Building a Sustainable Farm

Building a Sustainable Farm for St. Camillus Centre  

baby w bananaTo address the challenge of providing enough nutritious food for the children and reduce dependency on private donations, the Centre embarked on a new venture to expand their commercial farming to increase revenues. Many of the Centre’s orphaned or abandoned children arrive underweight and malnourished.

 

In 2015, The Centre launched an irrigation irrigation project to transition from reliance on rain. At the same time the more cost effective and sustainable methodology Conservation Agriculture was introduced.  The project, conducted in phases between 2015-2016,  was funded by international grants and private donations.

Phase 1 A grant from the Peace Corps provided funds to:

  • Install spray irrigation on 3,200 square meters
  • Pay for seedlings for the fist crops of cabbage
  • Purchase farm tools
  • Pay 3-months of farm wages

Phase 2 A grant from Slow Food – Italy, Water Charity, and private donations provided funds to:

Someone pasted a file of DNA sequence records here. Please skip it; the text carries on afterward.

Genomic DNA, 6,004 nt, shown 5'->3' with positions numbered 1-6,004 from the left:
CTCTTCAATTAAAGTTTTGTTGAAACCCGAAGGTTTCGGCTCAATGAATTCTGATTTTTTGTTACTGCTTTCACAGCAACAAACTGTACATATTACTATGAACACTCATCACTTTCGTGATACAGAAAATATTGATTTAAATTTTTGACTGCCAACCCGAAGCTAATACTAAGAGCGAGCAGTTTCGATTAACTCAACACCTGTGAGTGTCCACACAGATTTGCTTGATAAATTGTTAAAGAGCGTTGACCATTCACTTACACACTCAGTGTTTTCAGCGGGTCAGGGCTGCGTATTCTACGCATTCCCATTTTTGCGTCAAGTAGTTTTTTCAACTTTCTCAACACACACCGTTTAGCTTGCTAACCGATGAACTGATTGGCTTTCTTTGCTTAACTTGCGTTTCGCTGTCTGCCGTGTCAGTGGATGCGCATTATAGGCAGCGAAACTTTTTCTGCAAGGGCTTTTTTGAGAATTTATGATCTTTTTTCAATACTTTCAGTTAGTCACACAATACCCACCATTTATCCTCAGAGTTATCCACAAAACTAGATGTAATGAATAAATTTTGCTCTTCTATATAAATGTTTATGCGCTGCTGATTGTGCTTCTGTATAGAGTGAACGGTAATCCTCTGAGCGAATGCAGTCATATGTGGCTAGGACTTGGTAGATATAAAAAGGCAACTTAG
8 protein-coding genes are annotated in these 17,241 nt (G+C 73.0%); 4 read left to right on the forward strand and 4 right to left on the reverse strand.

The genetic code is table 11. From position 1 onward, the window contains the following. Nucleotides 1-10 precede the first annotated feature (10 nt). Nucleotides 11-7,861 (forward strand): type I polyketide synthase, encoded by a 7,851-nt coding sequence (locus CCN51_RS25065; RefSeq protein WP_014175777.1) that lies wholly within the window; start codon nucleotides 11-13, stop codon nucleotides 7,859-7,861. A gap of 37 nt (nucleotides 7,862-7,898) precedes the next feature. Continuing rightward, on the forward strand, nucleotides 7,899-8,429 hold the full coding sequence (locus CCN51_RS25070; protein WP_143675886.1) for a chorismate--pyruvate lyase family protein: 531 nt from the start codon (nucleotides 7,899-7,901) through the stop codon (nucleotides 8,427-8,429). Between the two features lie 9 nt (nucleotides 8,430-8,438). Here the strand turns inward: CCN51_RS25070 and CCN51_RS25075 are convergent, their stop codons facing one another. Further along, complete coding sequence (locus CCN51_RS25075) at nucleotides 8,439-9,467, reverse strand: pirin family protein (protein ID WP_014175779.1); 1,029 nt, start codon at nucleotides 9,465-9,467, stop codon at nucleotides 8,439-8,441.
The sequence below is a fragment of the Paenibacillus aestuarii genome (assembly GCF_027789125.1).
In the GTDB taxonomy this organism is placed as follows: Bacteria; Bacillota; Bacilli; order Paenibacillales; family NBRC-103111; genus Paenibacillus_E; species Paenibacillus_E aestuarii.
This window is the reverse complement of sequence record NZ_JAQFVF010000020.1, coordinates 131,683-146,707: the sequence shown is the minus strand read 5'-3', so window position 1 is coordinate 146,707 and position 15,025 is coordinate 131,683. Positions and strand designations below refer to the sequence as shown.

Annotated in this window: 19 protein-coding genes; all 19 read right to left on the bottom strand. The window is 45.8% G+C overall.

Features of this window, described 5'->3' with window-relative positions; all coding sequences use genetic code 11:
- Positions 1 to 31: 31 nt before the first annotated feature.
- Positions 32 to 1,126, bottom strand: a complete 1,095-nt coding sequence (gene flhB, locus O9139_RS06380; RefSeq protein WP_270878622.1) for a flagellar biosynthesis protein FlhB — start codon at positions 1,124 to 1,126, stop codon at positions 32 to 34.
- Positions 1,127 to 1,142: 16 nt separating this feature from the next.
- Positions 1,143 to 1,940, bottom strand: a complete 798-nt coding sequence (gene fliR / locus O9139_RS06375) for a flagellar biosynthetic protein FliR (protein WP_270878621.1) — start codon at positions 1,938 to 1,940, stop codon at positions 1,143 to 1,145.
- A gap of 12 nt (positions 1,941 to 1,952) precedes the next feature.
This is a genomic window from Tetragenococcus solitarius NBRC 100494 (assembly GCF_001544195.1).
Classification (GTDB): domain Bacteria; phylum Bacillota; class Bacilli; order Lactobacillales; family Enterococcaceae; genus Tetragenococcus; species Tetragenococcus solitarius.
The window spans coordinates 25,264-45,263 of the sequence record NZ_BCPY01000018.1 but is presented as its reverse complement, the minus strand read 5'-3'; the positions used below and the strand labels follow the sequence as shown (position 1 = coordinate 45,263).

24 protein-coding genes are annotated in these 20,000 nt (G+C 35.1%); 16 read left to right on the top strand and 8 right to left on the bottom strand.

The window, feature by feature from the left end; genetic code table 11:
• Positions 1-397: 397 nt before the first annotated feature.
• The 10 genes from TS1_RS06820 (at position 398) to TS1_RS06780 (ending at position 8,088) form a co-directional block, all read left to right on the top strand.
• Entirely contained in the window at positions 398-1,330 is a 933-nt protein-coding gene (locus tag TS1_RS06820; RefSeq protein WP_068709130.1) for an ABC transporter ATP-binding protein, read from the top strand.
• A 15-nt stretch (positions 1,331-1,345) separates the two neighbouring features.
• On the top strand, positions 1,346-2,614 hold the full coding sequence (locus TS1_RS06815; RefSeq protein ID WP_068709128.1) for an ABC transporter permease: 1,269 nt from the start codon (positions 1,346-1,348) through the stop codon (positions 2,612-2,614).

• Install spray irrigation on additional 1,000 square meters
  • Pay for seeds and seedlings for a second crop of vegetables on  multiple plots
  • Pay wages to the farm laborers

Phase 3 A second grant from the Peace Corps provided funds to:

  • Drill a new well to ensure adequate supply water for the orphanage, all the farm acreage, and the poultry layers
  • Complete the irrigation of all commercial and orphanage vegetable plots
  • Install a 6×12 meter greenhouse to ensure vegetables can be grown during the harsh winter months
Installing irrigation

Installing irrigation

First batch of cabbages sold

First cabbage crop

2016-03-26 Greenhouse (4)

First crop in the greenhouse

The new borehole is 60 meters deep

The new borehole is 60 meters deep

2015-10-18 St Camillus Sign

The sign points the way to the St. Camillus Farm

Learn more about the St. Camillus Centre, now an orphanage and foster care program for a few of the more than 220,000 orphans in Lesotho. It was established by Sister Juliana Manele and Bishop Khoarai in 2002 to help those suffering from AIDS/HIV in their AIDS ravaged country.